The good news is that even though payments have started later the planned, they will be retroactive to when states signed up to receive the federal boost for their unemployment programs. This is generally for the week ending 4/3 in most states. So if you were eligible to receive unemployment compensation from that week then you would be eligible to receive payments from that date. The table below shows when states started making the $600 FPUC payment and when the payments were retroactive to.
Unfortunately many readers have noted issues with these retroactive payments whereby they have not received them at all, even though they had gotten their first $600 payment per state schedules. So while many were expecting a large first payment worth thousands, they ended up getting just their base $600 payment. And when they contact their local state unemployment agencies they cannot get a clear answer and are told just to wait while they clear back logs of new claimants. See more reasons why your $600 payment stopped or was delayed.
Given the delays in getting paid your unemployment checks, many jobless workers may be worried that they could be missing out on payments for the extra weeks they were unemployed. The good is that individuals still waiting on a decision regarding their unemployment eligibility will receive all back weeks of FPUC due to them, even if that decision is made after the end of the current FPUC program in July. They may need to go back and certify for weeks they were eligible (which will vary by state), but they will eventually be made whole for unemployment payments they qualify for.
Backdated Payments with PUA claims
Several readers have asked if the $600 payment will be back dated for those who become eligible for state unemployment benefits under the PUA program. While this is subject to the different timelines of the PUA and FPUC programs, generally speaking if you qualified for the PUA program between early April and the end of July, you would be eligible for FPUC benefits per the dates shown below. This includes backdated payments for weeks you were eligible. In most states backdated PUA and FPUC payments will be paid in one lump-sum one to two weeks after you receive your first payment of eligible state UI benefits.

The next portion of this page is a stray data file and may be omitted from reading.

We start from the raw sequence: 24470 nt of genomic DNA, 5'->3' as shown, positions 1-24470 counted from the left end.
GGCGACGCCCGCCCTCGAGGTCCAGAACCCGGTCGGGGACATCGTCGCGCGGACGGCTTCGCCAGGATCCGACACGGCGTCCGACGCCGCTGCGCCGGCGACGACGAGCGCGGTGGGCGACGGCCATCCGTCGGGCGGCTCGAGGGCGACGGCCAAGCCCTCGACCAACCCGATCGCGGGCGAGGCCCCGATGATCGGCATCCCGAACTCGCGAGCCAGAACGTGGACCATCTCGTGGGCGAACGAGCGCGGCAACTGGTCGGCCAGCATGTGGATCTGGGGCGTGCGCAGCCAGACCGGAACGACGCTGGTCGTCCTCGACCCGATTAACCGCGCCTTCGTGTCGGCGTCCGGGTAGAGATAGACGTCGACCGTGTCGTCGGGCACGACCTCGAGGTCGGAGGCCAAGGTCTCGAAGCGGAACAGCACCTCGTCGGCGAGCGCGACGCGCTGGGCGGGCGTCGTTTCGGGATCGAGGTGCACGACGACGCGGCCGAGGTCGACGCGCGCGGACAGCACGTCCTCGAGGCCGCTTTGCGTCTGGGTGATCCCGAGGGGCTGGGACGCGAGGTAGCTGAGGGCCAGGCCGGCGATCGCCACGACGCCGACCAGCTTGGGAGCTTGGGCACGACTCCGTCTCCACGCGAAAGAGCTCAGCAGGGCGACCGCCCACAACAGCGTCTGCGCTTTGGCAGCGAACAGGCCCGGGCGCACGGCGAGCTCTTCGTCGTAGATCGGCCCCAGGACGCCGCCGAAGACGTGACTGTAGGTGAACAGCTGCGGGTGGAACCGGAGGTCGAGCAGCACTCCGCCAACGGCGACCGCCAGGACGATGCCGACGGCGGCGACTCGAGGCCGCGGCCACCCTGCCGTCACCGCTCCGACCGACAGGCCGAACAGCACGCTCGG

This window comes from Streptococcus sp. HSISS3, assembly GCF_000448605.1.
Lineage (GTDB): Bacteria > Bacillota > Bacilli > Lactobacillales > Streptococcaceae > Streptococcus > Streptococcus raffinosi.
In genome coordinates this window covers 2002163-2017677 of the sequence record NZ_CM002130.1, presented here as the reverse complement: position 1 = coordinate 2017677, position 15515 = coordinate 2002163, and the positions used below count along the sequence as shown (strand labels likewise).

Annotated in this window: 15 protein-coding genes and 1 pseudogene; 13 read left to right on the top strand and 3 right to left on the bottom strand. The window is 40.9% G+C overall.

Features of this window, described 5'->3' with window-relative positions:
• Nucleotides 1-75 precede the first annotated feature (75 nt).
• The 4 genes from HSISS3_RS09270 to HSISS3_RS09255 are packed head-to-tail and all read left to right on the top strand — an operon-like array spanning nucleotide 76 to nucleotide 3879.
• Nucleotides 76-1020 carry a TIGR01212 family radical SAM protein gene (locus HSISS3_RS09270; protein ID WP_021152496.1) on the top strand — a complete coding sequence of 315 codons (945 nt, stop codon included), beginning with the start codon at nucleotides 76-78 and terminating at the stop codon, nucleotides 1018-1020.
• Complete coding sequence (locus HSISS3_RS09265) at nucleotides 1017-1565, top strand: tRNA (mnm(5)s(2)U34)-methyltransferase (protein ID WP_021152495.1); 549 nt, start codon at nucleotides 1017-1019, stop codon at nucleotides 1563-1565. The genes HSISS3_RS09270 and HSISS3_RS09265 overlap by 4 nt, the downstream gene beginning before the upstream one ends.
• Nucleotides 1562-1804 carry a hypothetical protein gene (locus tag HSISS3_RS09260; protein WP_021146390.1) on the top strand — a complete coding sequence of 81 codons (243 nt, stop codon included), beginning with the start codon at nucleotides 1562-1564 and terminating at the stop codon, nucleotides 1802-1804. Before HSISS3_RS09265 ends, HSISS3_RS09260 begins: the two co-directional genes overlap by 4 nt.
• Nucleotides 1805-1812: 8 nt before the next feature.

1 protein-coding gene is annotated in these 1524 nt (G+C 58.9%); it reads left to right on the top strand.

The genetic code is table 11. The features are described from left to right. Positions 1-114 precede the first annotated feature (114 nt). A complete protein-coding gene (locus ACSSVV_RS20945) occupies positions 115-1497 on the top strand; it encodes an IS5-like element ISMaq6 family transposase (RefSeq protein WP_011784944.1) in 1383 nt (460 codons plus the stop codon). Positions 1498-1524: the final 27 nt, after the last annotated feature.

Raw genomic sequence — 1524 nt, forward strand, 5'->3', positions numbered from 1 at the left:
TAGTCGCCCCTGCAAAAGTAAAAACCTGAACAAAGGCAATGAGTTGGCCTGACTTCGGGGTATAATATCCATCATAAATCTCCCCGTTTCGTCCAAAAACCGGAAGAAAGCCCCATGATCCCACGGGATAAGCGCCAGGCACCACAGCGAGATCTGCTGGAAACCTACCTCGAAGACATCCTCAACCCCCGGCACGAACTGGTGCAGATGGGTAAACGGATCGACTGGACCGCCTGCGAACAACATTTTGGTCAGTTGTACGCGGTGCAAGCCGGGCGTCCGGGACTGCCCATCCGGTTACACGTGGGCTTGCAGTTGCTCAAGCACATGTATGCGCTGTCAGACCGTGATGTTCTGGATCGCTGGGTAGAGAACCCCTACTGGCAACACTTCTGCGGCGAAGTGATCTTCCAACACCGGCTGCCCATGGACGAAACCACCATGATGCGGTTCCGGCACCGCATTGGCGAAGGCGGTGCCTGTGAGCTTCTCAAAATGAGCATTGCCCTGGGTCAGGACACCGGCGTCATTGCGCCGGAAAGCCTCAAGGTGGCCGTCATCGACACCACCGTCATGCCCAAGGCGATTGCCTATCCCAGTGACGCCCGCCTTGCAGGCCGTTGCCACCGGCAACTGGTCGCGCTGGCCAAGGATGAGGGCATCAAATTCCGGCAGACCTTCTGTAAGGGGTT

How to File for Unemployment Benefits Back Payments
Many of the recent comments in this article reflect the challenges with actually being able to claim unemployment back payments for eligible weeks. In particular getting through a live agent or getting a response from your local state agency has been a challenge – which has often meant stress and panic around the status of your unemployment check, and if you will even be getting paid one for current or past weeks.
While it varies by state, the following are the key ways to file and get your retroactive unemployment payments:
- To claim past weeks or correct dates you will generally have to contact your state UI agency and get them to retroactively certify you for past week. Getting an agent is a challenge, so may agencies are offering secure message as a way to lodge your claim. New York is doing this extensively and people have reported this is more effective than trying to get through to someone.
- States like Florida have actually setup dedicated phone lines and options (e.g choosing Option 5) to modify the date of unemployment claims or to certify for past weeks. In California, there is a dedicated site to certify for past weeks to confirm your eligibility (retroactive certification).
- Some states like PA are trying to do more of this online through their unemployment portals/dashboards, and actually are recommending claimants experiencing any errors or issues email (rather than call) their state agency. But response times are still expected to be several days.
Your determination for benefits ad back payments (including under the PUA program) will generally be mailed to you or available on your state agencies online unemployment account or dashboard. This is probably the most up to date place and once approved payments will be made in one lump sum either via direct deposit or debit card
Is my State Processing Unemployment back payments?
The answer is yes. All state UI agencies and departments are processing claims and will backdate your claim to when you first became unemployed, as reported by you when you enter your last day of work. You will need to generally contact them to update your unemployment date if incorrect so that they can correctly pay retroactive benefits. However states like Florida, North Dakota, Arizona and Ohio are still well behind making these retroactive payments due to IT system issues around certifying eligibility for past weeks and taking initial claims for new worker groups (e.g freelancers) eligible for unemployment and the extra $600 under PUA provisions.